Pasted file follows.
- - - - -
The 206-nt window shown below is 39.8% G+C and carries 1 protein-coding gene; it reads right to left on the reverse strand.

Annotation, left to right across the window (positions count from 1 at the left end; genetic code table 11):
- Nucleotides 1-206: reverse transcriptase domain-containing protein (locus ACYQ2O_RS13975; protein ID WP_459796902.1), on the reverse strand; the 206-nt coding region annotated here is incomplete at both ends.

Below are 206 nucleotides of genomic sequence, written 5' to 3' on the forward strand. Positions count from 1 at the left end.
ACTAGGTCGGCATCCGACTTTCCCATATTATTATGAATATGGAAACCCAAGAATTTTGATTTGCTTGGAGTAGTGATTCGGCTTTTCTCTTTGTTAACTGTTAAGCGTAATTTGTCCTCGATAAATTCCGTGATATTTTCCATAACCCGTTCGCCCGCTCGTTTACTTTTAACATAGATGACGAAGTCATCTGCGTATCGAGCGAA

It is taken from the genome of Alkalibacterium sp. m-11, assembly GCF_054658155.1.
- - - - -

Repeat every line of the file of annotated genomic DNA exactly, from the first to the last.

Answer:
The 206-nt window shown below is 39.8% G+C and carries 1 protein-coding gene; it reads right to left on the reverse strand.

Annotation, left to right across the window (positions count from 1 at the left end; genetic code table 11):
- Nucleotides 1-206: reverse transcriptase domain-containing protein (locus ACYQ2O_RS13975; protein ID WP_459796902.1), on the reverse strand; the 206-nt coding region annotated here is incomplete at both ends.

Below are 206 nucleotides of genomic sequence, written 5' to 3' on the forward strand. Positions count from 1 at the left end.
ACTAGGTCGGCATCCGACTTTCCCATATTATTATGAATATGGAAACCCAAGAATTTTGATTTGCTTGGAGTAGTGATTCGGCTTTTCTCTTTGTTAACTGTTAAGCGTAATTTGTCCTCGATAAATTCCGTGATATTTTCCATAACCCGTTCGCCCGCTCGTTTACTTTTAACATAGATGACGAAGTCATCTGCGTATCGAGCGAA

It is taken from the genome of Alkalibacterium sp. m-11, assembly GCF_054658155.1.